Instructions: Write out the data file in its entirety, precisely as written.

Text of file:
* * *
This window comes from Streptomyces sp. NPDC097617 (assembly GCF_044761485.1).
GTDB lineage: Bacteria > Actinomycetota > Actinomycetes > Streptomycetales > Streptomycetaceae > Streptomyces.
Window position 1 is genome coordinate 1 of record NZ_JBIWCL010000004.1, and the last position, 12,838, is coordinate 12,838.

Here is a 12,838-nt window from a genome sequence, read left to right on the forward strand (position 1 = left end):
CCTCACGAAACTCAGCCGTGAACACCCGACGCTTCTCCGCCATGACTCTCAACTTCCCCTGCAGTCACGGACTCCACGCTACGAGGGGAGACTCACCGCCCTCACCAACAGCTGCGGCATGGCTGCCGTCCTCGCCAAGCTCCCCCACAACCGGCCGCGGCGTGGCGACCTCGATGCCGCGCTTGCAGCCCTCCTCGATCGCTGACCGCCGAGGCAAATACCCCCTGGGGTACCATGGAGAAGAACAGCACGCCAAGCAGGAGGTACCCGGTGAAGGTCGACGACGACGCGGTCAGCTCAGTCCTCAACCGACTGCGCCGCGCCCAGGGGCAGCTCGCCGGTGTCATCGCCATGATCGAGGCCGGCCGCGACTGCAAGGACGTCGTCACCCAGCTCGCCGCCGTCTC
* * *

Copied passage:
This window comes from Streptomyces sp. NPDC097617 (assembly GCF_044761485.1).
GTDB lineage: Bacteria > Actinomycetota > Actinomycetes > Streptomycetales > Streptomycetaceae > Streptomyces.
Window position 1 is genome coordinate 1 of record NZ_JBIWCL010000004.1, and the last position, 12,838, is coordinate 12,838.

Here is a 12,838-nt window from a genome sequence, read left to right on the forward strand (position 1 = left end):
CCTCACGAAACTCAGCCGTGAACACCCGACGCTTCTCCGCCATGACTCTCAACTTCCCCTGCAGTCACGGACTCCACGCTACGAGGGGAGACTCACCGCCCTCACCAACAGCTGCGGCATGGCTGCCGTCCTCGCCAAGCTCCCCCACAACCGGCCGCGGCGTGGCGACCTCGATGCCGCGCTTGCAGCCCTCCTCGATCGCTGACCGCCGAGGCAAATACCCCCTGGGGTACCATGGAGAAGAACAGCACGCCAAGCAGGAGGTACCCGGTGAAGGTCGACGACGACGCGGTCAGCTCAGTCCTCAACCGACTGCGCCGCGCCCAGGGGCAGCTCGCCGGTGTCATCGCCATGATCGAGGCCGGCCGCGACTGCAAGGACGTCGTCACCCAGCTCGCCGCCGTCTC